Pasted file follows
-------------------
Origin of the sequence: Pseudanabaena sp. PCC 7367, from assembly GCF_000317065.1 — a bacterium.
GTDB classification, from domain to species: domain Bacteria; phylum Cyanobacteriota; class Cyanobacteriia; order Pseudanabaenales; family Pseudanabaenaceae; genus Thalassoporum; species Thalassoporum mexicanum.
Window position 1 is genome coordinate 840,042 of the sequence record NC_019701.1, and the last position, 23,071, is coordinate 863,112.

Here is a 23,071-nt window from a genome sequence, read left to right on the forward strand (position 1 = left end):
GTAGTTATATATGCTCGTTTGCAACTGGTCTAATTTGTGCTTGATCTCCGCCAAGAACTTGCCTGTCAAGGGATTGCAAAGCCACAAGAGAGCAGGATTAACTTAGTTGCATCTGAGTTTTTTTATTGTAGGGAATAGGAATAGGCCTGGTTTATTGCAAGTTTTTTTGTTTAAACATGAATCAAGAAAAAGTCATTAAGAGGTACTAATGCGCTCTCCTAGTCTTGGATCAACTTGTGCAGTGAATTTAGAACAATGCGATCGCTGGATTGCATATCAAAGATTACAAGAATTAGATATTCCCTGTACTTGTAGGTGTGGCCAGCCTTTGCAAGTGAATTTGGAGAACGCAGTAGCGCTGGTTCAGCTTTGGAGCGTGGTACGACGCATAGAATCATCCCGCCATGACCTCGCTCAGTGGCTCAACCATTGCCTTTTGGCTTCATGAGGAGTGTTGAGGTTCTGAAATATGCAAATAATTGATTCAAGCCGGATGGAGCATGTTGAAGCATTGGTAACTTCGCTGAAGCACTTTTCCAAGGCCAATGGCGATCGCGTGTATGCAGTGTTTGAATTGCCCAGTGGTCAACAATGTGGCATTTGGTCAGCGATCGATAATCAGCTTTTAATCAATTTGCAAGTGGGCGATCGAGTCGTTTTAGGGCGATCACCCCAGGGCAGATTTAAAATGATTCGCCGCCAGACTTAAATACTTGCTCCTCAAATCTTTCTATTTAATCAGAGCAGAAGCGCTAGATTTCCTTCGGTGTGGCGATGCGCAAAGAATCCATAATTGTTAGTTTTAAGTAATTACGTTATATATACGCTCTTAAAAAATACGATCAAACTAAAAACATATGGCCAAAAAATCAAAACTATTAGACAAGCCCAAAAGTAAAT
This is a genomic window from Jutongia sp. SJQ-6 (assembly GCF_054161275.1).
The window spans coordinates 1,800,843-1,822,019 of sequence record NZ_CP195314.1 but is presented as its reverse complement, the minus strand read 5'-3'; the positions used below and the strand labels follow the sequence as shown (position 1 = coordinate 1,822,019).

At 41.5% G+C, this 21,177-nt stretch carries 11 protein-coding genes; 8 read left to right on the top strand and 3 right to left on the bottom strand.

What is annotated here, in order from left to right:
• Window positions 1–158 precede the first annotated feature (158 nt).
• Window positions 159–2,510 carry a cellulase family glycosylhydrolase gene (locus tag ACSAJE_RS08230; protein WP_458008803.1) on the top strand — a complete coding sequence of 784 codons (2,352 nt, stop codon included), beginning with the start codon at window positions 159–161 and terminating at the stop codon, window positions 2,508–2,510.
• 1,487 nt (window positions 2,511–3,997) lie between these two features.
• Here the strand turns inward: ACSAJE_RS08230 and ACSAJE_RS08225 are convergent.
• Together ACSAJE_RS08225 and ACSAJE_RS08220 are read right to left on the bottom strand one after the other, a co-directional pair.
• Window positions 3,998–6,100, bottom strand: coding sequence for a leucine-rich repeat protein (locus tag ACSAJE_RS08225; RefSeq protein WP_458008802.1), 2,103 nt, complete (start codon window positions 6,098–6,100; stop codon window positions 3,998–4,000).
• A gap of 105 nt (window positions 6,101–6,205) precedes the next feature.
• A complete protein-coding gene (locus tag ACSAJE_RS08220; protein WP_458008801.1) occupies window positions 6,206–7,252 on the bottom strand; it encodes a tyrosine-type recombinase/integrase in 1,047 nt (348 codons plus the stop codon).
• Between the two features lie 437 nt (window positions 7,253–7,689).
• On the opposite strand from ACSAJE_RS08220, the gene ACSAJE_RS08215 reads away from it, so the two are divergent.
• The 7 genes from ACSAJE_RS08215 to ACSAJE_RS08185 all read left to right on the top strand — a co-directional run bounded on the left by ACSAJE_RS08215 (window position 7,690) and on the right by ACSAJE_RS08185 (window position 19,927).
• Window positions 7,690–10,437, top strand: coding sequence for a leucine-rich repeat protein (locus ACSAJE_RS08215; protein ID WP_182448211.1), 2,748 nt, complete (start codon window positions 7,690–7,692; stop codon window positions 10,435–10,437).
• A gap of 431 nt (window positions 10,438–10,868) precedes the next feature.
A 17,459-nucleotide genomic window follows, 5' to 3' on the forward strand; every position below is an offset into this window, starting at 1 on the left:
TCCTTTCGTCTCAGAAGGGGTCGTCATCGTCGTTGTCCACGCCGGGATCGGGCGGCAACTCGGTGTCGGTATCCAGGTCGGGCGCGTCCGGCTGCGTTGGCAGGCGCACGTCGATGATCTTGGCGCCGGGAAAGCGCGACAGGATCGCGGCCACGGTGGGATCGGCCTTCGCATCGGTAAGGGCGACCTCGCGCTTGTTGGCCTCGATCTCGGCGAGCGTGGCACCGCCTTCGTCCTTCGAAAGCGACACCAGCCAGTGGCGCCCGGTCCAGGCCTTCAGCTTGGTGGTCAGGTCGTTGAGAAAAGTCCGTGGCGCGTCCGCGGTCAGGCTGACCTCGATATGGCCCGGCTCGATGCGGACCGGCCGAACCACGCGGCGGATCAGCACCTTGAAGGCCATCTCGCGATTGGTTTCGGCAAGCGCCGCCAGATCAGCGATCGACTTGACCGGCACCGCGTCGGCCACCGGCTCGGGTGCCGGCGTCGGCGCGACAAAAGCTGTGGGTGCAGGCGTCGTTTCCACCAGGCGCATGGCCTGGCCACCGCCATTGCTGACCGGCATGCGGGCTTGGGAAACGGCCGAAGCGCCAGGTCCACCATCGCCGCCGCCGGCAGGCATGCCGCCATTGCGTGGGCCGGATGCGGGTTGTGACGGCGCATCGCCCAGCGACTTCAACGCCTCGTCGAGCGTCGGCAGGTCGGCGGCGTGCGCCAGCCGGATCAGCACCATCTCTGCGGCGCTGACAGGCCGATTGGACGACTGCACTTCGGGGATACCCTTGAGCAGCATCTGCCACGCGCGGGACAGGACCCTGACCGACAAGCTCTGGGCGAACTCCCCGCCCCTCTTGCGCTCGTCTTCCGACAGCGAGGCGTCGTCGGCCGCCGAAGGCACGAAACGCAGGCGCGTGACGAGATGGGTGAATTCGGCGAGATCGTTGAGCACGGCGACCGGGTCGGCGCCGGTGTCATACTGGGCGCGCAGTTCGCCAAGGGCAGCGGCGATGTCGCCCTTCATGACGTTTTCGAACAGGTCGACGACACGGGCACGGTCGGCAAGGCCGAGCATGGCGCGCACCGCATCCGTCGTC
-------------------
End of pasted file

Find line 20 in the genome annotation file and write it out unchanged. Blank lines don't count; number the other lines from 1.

• The 7 genes from ACSAJE_RS08215 to ACSAJE_RS08185 all read left to right on the top strand — a co-directional run bounded on the left by ACSAJE_RS08215 (window position 7,690) and on the right by ACSAJE_RS08185 (window position 19,927).